“We are having to unlearn the ways we learned math in order to think about ways we can help the students build a solid number sense foundation.”

“I noticed increased student ownership over their own learning. They are choosing collection at their just right level and are trying to figure out, on their own, ways to count their collection in multiple different ways. Students are beginning to be able to communicate their thinking about the strategies they use to count their collections.”

“I have a better understanding of number concepts and where to go next to help/challenge a student.”

“High Yield Routines had high engagement levels and encouraged a lot of math talk in our classroom.”

“I noticed that I was taking chances in my teaching during this project, allowing myself to learn alongside my students.”

“I learned that math is about exploring and sense-making.”

“Students were engaged with math talk images of actual objects rather than dots or ten frames.”

“My students are more engaged and more hands on with the math now as a result of the changes I made.”

“Students are now expected to voice and articulate and justify their thinking about why they feel their answer could be right.”

“I learned about recognizing the phases of mathematical development and how foundational skills contribute to deeper meaning and understanding for students in subsequent years.”

“I noticed that I need to step back and invest time to delve into student learning and understanding beyond the correct answer.”

*****

~Janice

elementary math focus afternoon 2017

Posted on: January 17th, 2017 by jnovakowski

We hosted this year’s Elementary Math Focus Afternoon on January 16 at Byng Elementary. Over 250 educators attended, from 14 schools.

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There were a range of sessions to choose from and a huge thank you goes out to all the teacher facilitators who shared with their colleagues. A special thank you to our colleagues from Surrey and Delta who shared with us.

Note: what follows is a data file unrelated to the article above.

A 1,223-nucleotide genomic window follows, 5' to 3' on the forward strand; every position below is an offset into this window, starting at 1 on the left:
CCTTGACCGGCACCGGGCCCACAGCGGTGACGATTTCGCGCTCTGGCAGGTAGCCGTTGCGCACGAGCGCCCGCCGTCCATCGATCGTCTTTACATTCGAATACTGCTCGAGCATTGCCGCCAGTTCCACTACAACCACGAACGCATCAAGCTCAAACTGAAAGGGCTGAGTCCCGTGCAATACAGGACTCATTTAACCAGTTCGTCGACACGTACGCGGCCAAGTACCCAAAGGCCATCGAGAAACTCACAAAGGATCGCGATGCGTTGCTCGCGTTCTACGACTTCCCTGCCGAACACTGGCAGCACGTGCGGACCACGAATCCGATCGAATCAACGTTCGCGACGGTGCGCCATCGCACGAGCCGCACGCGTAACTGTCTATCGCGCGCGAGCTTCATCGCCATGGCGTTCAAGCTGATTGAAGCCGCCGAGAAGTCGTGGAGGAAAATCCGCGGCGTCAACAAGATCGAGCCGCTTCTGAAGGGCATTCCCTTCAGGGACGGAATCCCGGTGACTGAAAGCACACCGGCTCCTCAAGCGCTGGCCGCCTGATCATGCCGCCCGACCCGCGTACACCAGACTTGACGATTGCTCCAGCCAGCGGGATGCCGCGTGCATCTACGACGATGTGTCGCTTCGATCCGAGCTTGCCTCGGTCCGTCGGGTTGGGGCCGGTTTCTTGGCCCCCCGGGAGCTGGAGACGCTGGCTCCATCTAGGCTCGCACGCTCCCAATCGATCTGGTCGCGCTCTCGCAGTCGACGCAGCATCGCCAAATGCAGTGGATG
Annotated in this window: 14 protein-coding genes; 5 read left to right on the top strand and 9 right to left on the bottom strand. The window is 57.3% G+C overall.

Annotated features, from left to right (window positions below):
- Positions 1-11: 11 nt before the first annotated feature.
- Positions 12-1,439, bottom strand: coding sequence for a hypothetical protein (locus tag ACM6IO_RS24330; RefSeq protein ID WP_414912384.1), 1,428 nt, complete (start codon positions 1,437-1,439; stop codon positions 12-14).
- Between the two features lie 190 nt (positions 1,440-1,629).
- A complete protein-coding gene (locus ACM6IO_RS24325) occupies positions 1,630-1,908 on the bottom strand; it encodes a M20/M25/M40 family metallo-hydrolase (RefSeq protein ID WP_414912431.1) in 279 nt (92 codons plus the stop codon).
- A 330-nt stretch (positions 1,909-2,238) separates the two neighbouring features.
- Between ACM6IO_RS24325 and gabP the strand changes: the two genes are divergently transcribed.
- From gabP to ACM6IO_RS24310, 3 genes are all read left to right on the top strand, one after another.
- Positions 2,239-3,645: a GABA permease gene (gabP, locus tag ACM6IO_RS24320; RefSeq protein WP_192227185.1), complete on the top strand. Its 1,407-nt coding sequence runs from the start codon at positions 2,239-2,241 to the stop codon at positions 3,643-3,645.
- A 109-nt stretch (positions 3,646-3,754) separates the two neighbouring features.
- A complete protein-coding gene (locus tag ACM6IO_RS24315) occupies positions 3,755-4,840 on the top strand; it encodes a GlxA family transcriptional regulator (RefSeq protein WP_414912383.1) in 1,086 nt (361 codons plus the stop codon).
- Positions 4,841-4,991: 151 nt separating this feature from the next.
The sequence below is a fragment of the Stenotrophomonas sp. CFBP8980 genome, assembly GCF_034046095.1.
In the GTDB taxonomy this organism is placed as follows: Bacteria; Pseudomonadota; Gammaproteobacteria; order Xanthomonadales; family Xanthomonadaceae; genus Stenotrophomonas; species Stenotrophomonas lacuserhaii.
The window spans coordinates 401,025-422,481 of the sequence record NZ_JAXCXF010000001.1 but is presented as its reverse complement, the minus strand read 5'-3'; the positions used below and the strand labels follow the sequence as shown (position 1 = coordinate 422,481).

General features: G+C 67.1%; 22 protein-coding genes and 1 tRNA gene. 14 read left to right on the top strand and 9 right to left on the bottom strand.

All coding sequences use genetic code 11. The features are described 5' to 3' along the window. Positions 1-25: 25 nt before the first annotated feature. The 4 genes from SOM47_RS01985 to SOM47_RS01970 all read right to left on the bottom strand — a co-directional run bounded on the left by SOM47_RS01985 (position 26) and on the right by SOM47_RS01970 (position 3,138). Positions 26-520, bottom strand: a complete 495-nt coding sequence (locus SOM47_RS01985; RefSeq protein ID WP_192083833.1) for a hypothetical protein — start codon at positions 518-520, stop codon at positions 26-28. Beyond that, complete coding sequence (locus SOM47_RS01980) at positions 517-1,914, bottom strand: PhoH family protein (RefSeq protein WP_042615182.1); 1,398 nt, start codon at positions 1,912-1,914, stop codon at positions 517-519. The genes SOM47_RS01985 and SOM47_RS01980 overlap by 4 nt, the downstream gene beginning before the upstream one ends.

Elementary Math Focus Afternoon Jan 16 2017 program FINAL updated Jan 13

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Rebeca Rubio shared some of the many math resources and kits from the District Resource Centre.

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Tracy, from the Canadian Federation for Economic Education, shared resources to support the financial literacy component of the math curriculum, particularly around the Talk With Our Kids About Money initiative.

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The schools attending each contributed a display of materials, documentation or resources sharing an area of professional inquiry amongst their staffs.

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QR code Math Tags were available with links to IGNITE videos, websites and blogs.

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Math Tags 2017

 

General Handouts:

BC K-5 Mathematics Big Ideas (one pager per grade)

BC 6&7 Mathematics Big Ideas

K-5 Math Connections between Core and Curricular Competencies

6-9 Math Connections between Core and Curricular Competencies

The Sum What Dice Game Jan2013

Product GameBoard

BCFinancialLiteracyResourcesShared

 

Session Handouts:

Fred Harwood Grid Algebra 1

Fred Harwood Grid Algebra 2

Barker & Schwartz Picture Books Math & Literacy

Bebluk & Blaschuk Formative Assessment

High-Yield Routines September 2015

Linear Measurement final  from Marie Thom’s K-2 Measurement session

Primary Math Routines (Carrusca, Wozney, Ververgaert)

DST Formative Assessment for All

Jacob Martens Numeracy Competencies Presentation

Sentence Frames for Math ELL

ELL Tier 2 words poster

Carrie Bourne Mental Math Poster – Faire 10

Carrie Bourne mental math poster – valeur de position

(contact Carrie for more Mental Math Strategy posters en francais)

MIchelle Hikida Grades 1-4 Mathematical Inquiry

Michelle Hikida Symmetry

Sandra Ball’s Power of Ten Frames presentation and handout

 

A big thank you to the Byng staff for hosting and to all the facilitators for sharing their experiences and inspiring their colleagues in their sessions.

~Janice

provincial numeracy project in Richmond: session four

Posted on: May 12th, 2016 by jnovakowski